How to make a Blog

I know pretty well that this topic is no news on the Internet. It is sufficient to google for a couple of minutes and find out hundreds of web sites talking about it, but I am very optimistic in bringing something new here. Something that you might not find in any guide because it comes from my own experience, something unique to help you learn what I have learnt and to help you avoid those mistakes I made before you. So let’s start this little trip in the world of blogs with new eyes and with a very simple approach, which is the only thing you really need.

What is a blog?

Before starting explaining to you what you have to do to open you personal blog it is important to know what a blog is. A blog is a web diary, or at least it used to be some years ago. Having a blog firstly means updating it on a regular basis. A blog is the contraction of web-log, something where you could write about your life. This is what it was originally, when the first blog appeared in the States on the 18 July 1997. Nowadays a blog still keeps its structure of diary but on the main page you find a series of date-ordered-logs (called posts) but these don’t speak about people’s private matters anymore (well, in many cases they still do) . Most of the times they talk about specific topics. Look at this blog. It talks about Internet and technology in spite of the fact that it is structured in a series of logs. A regular web site doesn’t come like that. As a matter of fact you will find a Home Page that introduces the site itself, and a series of links that drive you to other pages. That’s it. Practically speaking having a web site requires less effort than having a blog because once you have set up the web site with all its pages you don’t need to update it on a regular basis (apart from specific cases).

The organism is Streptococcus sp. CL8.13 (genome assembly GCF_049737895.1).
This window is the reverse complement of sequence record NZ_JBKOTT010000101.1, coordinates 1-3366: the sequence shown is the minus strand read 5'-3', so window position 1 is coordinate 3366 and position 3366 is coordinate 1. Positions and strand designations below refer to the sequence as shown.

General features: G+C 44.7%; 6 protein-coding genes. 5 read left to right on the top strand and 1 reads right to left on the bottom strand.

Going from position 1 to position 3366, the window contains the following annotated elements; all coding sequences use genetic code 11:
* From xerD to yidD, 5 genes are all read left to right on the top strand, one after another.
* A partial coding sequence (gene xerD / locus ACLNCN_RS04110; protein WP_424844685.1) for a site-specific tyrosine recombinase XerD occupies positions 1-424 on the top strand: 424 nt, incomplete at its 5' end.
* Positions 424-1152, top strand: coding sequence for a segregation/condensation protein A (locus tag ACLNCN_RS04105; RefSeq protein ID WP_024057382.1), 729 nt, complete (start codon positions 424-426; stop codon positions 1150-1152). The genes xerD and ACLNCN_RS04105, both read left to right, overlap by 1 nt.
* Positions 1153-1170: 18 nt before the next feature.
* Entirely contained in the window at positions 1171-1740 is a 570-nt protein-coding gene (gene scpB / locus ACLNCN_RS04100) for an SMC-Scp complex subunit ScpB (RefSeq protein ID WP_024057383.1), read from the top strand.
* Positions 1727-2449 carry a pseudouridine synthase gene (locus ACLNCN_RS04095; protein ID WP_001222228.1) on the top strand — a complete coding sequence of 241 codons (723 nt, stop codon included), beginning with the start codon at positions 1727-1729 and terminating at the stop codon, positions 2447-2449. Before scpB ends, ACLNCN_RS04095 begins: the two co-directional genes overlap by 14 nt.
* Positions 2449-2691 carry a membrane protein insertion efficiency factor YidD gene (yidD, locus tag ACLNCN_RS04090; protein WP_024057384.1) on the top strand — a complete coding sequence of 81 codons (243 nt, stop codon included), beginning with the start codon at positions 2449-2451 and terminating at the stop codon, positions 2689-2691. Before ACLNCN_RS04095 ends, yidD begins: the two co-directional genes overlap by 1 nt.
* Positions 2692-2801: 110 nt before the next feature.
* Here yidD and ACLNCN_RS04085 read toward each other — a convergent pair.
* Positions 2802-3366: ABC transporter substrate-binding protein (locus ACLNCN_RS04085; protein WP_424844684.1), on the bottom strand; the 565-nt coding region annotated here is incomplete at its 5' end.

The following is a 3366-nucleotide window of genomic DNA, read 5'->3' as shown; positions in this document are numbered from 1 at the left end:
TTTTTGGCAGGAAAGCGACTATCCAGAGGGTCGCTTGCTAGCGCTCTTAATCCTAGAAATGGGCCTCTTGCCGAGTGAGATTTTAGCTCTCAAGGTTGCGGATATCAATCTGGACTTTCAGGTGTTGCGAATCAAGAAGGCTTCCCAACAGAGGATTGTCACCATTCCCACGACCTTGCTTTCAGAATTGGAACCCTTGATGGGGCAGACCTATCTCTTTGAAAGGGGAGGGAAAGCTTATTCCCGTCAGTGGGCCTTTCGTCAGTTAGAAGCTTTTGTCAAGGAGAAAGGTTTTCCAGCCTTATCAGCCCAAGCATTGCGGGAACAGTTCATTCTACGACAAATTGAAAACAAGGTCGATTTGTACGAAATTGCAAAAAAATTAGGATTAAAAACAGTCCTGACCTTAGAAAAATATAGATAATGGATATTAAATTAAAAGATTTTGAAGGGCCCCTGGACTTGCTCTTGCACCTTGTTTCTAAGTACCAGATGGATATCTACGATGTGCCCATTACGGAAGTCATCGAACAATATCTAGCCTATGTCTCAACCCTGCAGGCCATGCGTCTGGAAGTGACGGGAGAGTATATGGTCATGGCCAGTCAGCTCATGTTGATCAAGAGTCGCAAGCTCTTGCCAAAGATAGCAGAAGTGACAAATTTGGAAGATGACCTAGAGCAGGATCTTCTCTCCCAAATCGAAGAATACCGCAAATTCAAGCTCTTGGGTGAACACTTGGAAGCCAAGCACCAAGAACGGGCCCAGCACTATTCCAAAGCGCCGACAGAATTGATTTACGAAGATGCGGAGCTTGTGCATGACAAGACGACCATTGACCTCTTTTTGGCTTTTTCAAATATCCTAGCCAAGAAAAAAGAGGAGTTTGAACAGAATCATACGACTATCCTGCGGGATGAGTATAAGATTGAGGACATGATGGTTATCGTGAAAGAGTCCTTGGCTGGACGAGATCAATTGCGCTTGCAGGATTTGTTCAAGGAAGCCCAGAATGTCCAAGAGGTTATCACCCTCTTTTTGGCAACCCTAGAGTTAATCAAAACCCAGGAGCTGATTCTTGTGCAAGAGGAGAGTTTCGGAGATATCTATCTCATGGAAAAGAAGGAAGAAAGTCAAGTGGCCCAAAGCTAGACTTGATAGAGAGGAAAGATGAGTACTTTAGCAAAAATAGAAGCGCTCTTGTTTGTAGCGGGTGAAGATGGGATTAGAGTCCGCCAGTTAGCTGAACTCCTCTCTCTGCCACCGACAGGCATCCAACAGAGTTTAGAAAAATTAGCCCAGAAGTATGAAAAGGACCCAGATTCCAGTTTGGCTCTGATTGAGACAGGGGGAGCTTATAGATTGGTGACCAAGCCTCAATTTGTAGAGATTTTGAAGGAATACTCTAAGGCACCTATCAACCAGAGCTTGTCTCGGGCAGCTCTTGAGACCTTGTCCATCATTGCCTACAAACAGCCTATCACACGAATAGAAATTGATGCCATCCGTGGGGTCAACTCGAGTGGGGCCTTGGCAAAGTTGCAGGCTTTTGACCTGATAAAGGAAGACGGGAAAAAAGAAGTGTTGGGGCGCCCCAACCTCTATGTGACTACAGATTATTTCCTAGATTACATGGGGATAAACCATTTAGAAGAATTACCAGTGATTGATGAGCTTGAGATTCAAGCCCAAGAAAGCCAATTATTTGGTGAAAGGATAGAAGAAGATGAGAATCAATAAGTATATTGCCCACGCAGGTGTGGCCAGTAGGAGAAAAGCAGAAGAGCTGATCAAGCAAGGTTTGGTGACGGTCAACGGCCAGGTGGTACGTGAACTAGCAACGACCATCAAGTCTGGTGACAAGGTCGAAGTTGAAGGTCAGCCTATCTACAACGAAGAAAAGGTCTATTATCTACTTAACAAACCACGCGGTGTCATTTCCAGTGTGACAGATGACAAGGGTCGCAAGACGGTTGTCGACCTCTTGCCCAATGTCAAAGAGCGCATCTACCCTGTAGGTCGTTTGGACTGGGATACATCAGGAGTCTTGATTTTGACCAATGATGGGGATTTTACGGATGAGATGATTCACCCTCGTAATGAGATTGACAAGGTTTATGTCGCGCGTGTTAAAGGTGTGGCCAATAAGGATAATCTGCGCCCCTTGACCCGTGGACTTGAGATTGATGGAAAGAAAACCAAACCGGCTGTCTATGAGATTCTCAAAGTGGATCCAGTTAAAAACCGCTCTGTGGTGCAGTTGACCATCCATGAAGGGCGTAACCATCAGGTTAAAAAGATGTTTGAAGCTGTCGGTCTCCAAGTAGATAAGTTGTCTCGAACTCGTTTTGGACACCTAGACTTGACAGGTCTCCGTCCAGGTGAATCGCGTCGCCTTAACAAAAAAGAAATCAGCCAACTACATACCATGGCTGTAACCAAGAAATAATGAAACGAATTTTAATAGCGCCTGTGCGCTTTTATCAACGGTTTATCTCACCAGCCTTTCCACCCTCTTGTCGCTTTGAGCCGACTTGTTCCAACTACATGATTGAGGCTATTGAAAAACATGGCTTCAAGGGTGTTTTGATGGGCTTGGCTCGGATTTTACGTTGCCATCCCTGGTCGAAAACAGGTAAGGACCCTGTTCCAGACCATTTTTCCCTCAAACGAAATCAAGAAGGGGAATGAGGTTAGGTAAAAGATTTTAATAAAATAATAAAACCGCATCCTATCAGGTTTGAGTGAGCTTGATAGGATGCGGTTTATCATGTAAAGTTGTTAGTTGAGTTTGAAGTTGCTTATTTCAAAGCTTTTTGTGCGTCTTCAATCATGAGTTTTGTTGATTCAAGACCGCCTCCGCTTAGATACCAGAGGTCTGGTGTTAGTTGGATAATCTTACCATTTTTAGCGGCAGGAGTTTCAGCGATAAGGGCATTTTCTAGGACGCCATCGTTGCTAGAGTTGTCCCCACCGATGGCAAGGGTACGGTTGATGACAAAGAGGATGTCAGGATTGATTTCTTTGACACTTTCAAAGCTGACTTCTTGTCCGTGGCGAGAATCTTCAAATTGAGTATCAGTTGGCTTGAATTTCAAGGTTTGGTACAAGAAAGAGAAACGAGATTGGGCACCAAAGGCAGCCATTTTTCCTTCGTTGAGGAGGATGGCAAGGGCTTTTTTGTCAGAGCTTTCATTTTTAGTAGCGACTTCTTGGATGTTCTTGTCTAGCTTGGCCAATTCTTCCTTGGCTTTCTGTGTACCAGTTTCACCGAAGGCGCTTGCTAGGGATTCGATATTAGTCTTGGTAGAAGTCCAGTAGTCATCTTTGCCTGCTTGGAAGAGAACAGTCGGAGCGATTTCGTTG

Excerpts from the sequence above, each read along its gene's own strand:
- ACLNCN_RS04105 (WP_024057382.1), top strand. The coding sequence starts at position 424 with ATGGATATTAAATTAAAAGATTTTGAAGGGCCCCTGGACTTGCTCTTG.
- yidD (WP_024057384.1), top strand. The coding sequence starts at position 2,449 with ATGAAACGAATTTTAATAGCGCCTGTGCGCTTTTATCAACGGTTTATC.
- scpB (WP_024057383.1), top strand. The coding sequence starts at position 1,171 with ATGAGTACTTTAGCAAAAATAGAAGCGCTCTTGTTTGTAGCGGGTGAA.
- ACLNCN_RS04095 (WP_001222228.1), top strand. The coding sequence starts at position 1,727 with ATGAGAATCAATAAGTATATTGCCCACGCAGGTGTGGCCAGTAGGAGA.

Let’s say that you want to let other people know about your job, your studies, about your family, your own company, or specific topics requiring many pages. You don’t need a blog but a “regular” web-site because once you have written all the information on the above subjects, in most cases you are done. No need for daily updates. If instead you want to speak about what you do day-by-day, about news that come out in a fast pace, that you want to keep track of all of them, and you don’t mind the way they are shown, a blog is what you need. Of course there is no rule that says what you have to use to write on the Internet. In fact you will see companies showing their own activities on blogs and people talking about their daily life on regular web-sites. Let’s say that blogs and web-sites are tailored to show certain kinds of infos in the best way, even though this doesn’t mean anything.

Let’s make a little summary: